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Washington
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Yep, my bad. I mean to say converter. A converter takes AC power and changes it to DC power. In this case 120 Volts AC is changed to 12 Volts DC. An inverter changes DC to AC. Sorry for the confusion. I was half asleep when I posted.posted
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Old 04-06-2016, 11:09 AM   #7
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Name: Daniel A.
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British Columbia
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In the case of batteries that have been fully run down the average charger won't bring the battery back to life as the sensors won't see a charge level and will assume its charged. If you use jumpers and connect to a good battery allowing the charge from one to flow to the other than you should be able to recover the battery with a charger.
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Old 04-06-2016, 12:01 PM   #8
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Name: Larry H
Trailer: Trillium
Arizona
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Battery tender

Hello,

When your battery is dead or low I believe it
is better charge it before adding water if the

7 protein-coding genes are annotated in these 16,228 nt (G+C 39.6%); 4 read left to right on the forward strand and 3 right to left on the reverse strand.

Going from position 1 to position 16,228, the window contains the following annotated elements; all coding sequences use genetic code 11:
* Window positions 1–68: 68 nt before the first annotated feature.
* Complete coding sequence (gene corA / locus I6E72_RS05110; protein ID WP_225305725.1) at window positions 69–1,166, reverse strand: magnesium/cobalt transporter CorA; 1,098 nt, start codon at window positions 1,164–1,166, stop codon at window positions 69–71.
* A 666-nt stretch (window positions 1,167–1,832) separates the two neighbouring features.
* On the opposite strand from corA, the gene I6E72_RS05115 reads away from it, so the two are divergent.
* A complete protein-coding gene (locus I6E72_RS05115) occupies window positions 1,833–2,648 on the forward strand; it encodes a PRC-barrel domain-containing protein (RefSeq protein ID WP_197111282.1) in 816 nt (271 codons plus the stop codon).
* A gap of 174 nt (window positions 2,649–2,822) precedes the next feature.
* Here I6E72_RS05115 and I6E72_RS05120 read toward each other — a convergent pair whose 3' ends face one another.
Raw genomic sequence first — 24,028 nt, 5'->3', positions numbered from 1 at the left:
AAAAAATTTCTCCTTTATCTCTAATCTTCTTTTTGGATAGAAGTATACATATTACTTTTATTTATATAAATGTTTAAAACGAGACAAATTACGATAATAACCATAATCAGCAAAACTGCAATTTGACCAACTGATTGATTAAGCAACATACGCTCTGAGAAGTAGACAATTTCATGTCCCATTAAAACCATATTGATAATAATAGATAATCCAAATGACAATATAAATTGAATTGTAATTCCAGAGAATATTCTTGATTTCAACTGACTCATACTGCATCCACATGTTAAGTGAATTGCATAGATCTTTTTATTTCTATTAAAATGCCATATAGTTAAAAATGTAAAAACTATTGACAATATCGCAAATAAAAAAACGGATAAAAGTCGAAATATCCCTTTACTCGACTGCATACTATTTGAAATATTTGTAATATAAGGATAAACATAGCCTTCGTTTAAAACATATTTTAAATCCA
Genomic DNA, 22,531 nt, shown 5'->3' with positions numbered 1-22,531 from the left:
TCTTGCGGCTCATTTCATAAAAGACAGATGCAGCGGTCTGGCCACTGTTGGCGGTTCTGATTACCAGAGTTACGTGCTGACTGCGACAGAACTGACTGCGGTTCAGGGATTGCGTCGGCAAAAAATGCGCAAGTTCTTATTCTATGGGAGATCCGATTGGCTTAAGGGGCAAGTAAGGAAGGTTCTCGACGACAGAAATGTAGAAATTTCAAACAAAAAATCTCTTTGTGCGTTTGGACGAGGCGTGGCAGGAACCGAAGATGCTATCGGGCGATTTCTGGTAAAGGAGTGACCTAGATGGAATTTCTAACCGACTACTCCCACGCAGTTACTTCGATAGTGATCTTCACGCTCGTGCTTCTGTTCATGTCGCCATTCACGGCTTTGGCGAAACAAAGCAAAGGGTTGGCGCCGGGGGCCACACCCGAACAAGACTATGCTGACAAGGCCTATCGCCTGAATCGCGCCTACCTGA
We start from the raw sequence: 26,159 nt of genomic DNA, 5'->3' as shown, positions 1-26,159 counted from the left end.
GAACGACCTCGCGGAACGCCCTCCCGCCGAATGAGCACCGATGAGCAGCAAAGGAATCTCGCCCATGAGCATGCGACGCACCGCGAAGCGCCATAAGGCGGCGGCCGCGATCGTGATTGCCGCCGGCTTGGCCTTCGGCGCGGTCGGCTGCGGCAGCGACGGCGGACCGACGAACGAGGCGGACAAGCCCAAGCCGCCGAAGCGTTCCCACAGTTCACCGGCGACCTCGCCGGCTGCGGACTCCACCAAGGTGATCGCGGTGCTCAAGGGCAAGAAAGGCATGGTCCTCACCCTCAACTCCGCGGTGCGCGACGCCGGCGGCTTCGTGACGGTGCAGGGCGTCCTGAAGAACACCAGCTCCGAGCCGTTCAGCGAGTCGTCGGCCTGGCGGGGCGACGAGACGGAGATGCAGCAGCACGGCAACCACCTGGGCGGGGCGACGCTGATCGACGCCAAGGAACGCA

electrolyte is still above the plates.

In my experience a 'Battery Tender' is a great
solution to maintaining batteries while the trailer
is not being used. The Trojan Series 27 SC225
that is on my Trillium is in its 6th year and is still
working well having been maintained with a
Deltran Battery Tender/1.25 Amp unit.


Robot Check

http://www.trojanbattery.com/pdf/dat...ata_Sheets.pdf

Good Luck
Larry H
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Old 04-06-2016, 12:12 PM   #9
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Name: Patrick
Trailer: R-Vision Trail Lite
New York
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Test the battery and your trailer's charging system with a volt meter.
If your on board charger is working and the battery is dead you should get a reading of over 14.0 volts....the reading will drop off to less than 14 volts to a range of 13.9 to 13.2 if the battery is accepting the charge. Make sure you top off each cell in battery with distilled water prior to your system check.
The age of your battery(s) may be your problem...average battery life is unpredictable...could be from 3 years to 8 years...average is closer to 3.
Deep discharges can kill batteries...always avoid deep discharges...most batteries do not survive .
A added a nifty little digital voltmeter to my travel trailer for a quick check of my system. I found it on Amazon for under $8 along with an excellent assortment of
AGM deep cycle batteries that Amazon sells at bargain prices. AGM batteries are sealed...never leak...can be sent UPS or FedEX...AGM=Asorbed glass Matt...
The glass matts are fiberglass. You just might need a new battery...AGM batteries outlast standard acid liquid batteries and withstand deep discharges better....also have higher AH ratings.

Good luck.
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Old 04-06-2016, 07:21 PM   #10
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Name: Michael
Trailer: Li'l Hauley
Oklahoma